Sunday, January 25, 2015
YOLO COUNTY NEWS
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Gun wounds deadliest, costliest of childhood injuries

By
From page A8 | October 16, 2013 |

Gunshot wounds require more surgery, have a higher mortality rate and cost more per patient than any other childhood injury.

That’s according to a new study by Oregon Health & Science University and UC Davis researchers published online by the journal Pediatrics.

“While children with gunshot wounds made up only 1 percent of the sample, they accounted for more than 20 percent of deaths following injury and a disproportionate share of hospital costs,” said study co-author Nathan Kuppermann, chair of emergency medicine at the UC Davis Medical Center, in a news release.

Children injured by gunshot had the highest proportion of: serious injuries (23 percent), major surgery (32 percent), in-hospital deaths (8 percent) and per-patient costs ($28,000 per patient) when compared to a list of other ways of being hurt that included falls, car crashes or being hit by a car, stabbed or struck by a blunt object.

The researchers reviewed data from about 50,000 injured children and teenagers, ages 19 and under, over a three-year period in the Sacramento; Santa Clara; Portland, Ore.; Vancouver, Wash.; King County, Washington; and Denver.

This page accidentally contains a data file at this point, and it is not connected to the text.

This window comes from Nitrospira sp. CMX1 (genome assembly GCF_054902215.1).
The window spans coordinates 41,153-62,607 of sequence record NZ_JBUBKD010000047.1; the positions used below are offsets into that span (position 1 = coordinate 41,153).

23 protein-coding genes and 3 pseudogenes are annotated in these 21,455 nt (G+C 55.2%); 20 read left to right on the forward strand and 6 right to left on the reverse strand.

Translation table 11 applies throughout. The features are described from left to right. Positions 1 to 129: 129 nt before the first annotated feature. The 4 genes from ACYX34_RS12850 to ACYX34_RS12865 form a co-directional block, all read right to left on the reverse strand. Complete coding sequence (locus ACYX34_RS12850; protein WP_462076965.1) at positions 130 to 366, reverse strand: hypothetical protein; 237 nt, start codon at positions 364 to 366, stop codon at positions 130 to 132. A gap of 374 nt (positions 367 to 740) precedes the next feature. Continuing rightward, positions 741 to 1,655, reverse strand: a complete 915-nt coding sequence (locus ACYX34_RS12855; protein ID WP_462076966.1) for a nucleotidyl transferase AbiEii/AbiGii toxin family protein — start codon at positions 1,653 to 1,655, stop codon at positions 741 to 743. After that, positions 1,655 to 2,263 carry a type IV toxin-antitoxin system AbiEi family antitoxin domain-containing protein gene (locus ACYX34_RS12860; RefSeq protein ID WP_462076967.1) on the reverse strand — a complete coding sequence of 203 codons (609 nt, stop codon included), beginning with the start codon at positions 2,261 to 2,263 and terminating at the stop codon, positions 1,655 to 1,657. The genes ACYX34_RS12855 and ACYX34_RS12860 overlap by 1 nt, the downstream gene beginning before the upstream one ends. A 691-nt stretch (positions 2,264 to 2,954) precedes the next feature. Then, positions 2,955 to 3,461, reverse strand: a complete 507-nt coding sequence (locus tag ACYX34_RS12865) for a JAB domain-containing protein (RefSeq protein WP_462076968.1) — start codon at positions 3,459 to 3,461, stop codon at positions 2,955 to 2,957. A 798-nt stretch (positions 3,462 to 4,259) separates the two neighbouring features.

Being shot ranked second only to motor vehicles as a cause of death for Americans ages 1-19, when taken as a group, during the first decade of this century, according to Garen Wintemute, who joined UCD colleague James Holmes among the study’s other co-authors.

Curbing gunshot injuries will require broad-based interdisciplinary efforts, including research partnerships with national organizations and evidence-based legislation, the researchers conclude.

“There has been little science and lots of misinformation cited on the topic of gunshot injuries in children,” said Craig Newgard, study leader and director of the Center for Policy and Research in Emergency Medicine at OHSU, in a news release. “This study was intended to add some objective data to the conversation.”

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Cory Golden

Cory Golden

The Enterprise's higher-education and congressional reporter. http://about.me/cory_golden
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